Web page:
Eighteen months after a devastating fire, the historic Chatham County Courthouse will soon be rebuilt. Congratulations to H.M. Kern Corporation of Greensboro, who on October 3 was awarded a $4.41 contract by the Chatham County Commissioners after the project was publicly bid. The Notice to Proceed should be issued shortly, and the project should be complete in about a year.
Photo by Donald Lee Pardou via Flickr/Creative Commons license
The Commissioners’ news release is here; coverage from WRAL can be found here. Both accounts indicate that the project will be funded from insurance proceeds paid by the carrier for the contractor who had been performing renovation work on the courthouse at the time of the fire. An investigation has concluded that the renovation contractor’s welding operation on the building’s roof caused the March 2010 blaze.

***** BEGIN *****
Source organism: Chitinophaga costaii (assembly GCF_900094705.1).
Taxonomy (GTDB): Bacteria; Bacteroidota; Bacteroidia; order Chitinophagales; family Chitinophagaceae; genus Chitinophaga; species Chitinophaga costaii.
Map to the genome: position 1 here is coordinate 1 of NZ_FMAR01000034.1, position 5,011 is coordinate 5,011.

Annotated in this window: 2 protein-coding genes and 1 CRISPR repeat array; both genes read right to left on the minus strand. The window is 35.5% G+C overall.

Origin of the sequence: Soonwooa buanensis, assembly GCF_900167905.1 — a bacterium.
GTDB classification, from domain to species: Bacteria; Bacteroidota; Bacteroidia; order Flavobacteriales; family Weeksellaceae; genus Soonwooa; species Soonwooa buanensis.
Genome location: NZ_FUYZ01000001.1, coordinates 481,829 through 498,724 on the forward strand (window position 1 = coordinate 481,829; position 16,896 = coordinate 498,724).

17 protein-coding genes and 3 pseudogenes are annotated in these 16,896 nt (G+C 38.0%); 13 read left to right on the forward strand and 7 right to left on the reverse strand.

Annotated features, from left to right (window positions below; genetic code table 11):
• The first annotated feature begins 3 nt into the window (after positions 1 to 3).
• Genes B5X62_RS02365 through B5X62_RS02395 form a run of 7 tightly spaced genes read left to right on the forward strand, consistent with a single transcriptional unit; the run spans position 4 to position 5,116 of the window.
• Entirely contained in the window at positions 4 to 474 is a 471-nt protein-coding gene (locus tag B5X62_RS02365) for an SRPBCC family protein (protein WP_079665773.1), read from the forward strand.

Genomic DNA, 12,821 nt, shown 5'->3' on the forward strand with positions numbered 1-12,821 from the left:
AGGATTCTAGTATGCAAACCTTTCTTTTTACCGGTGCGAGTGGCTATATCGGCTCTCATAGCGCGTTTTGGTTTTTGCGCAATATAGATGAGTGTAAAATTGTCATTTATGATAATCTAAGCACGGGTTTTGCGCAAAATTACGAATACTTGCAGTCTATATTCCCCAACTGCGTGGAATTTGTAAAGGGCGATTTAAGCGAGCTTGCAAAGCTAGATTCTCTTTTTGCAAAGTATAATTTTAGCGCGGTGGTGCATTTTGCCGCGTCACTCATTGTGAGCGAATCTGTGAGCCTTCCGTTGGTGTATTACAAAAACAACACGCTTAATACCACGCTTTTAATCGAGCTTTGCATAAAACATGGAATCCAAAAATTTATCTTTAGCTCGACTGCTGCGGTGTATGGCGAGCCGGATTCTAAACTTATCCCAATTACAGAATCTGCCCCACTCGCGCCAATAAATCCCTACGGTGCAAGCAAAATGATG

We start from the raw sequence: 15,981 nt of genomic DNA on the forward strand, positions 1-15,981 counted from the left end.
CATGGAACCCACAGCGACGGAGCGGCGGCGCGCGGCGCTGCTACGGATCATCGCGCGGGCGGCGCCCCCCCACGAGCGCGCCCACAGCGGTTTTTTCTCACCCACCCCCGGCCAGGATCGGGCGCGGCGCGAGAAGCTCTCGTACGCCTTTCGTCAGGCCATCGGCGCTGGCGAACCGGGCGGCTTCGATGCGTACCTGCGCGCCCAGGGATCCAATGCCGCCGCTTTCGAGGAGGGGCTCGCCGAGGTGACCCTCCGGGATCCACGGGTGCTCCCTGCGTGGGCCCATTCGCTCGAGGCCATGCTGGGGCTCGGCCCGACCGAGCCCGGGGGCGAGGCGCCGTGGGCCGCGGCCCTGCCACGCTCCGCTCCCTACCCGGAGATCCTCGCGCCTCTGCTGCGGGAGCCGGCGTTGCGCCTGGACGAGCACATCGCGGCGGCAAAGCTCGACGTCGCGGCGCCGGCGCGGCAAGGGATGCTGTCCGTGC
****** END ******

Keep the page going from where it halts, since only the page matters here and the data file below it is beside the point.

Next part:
- Photo by pdufour via Stock.XCHNG
In a pair of recent decisions, the N.C. Court of Appeals has clarified that an “accident“ or “occurrence” may arise from faulty construction, ruled that the “your work” exclusion is not so broad as to exclude from CGL coverage damage to property other than the faulty work product itself, and held that lost revenue and other consequential damages may be recoverable against a CGL policy, even if such damages arise from the defective construction itself. Taken together, the two opinions narrow the reach of the “your work” exclusion in North Carolina, and should preclude the type of firestorm that engulfed the contracting community, insurance industry and legislature in South Carolina earlier this year, when its Supreme Court came to virtually opposite legal conclusions.
You’ll find a full discussion and analysis of both decisions, including their potential impact on the construction industry here in North Carolina, after the jump.